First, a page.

By Màiri Thomson
The Edinburgh Rudolf Steiner School has become the first independent school in Scotland to receive a Gold Food for Life Catering Mark from the Soil Association.
This award requires the school to make use of local and seasonal produce as well as showing it and sets an example of good food culture in the community, which the school has done by involving parents and local groups in the growing and cooking of meals.
The Food for life Partnership involves the Soil Association, Focus on Food, the Health Education Trust and Garden Organic and is also a national programme funded through a £16.9million grant from the Big Lottery Fund.
Alistair Pugh from the Rudolf Steiner School said: “When we started working towards this prestigious award, we adopted a whole school approach. We involved our parents, our local suppliers and our pupils to determine how the menu would evolve. By simplifying what we prepared each day, we have been able to ensure that everything, where possible, is locally sourced, organic and fresh.
“As a result, we have reduced cost, wastage and food miles while providing an innovative educational experience for our pupils.”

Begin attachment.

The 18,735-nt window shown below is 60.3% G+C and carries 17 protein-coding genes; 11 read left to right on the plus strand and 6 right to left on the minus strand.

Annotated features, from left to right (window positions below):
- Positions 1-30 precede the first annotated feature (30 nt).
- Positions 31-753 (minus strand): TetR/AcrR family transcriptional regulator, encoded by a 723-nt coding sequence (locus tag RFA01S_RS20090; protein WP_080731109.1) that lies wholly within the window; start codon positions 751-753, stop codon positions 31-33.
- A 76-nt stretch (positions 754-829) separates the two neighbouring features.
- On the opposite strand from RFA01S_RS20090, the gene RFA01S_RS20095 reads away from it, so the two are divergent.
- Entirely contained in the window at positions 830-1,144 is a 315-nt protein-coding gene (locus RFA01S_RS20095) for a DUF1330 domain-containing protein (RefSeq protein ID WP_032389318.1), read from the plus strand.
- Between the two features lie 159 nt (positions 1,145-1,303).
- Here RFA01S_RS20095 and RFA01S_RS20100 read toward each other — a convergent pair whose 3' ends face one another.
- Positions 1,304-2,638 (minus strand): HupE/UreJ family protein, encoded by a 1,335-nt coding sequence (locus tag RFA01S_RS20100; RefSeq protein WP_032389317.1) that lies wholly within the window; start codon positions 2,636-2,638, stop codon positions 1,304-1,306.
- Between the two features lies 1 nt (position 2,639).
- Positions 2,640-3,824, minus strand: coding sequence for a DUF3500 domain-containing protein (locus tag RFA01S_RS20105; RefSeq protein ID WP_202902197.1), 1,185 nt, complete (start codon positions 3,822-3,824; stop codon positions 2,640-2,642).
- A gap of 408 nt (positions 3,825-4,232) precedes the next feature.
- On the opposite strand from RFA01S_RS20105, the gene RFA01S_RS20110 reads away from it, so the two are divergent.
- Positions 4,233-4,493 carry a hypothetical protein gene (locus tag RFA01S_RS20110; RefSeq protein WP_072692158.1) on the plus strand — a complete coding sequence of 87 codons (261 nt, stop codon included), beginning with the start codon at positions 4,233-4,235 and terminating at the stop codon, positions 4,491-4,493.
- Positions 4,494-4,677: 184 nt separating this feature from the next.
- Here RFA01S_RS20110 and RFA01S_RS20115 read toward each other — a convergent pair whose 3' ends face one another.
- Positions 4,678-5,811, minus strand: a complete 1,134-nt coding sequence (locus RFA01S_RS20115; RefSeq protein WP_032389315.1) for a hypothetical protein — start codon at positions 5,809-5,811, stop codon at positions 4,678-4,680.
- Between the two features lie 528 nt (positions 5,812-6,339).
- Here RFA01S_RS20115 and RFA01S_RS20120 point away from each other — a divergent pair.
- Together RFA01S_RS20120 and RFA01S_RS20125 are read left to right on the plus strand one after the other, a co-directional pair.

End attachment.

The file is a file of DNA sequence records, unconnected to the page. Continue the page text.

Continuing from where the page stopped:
The school canteen is run by final year pupils who treat it as a business and put any profits at the end of the year towards a cultural trip to Europe: this year pupils toured Russia and Ukraine. Younger pupils also use locally sourced ingredients to create healthy pizzas which are sold once a week as a fundraiser.
The Soil Association state that the Food for Life Partnership evolved “out of a growing concern that individuals and communities are getting more and more detached from how food is produced, and losing the skills and knowledge needed to take active control over what we eat.”
Steiner teacher Pugh adds: “We would encourage other schools to pursue a Food for Life award as it supports not only the benefits of healthy eating but also food education for the whole school. For example, gardening is part of our curriculum and our pupils grow their own organic vegetables in the school grounds, which are used where appropriate as part of the seasonal menu. In addition, they volunteer at the Royal Edinburgh Hospital’s Community Garden and enjoy a varied programme of farm-based activities, food preparation and cooking classes throughout the year.”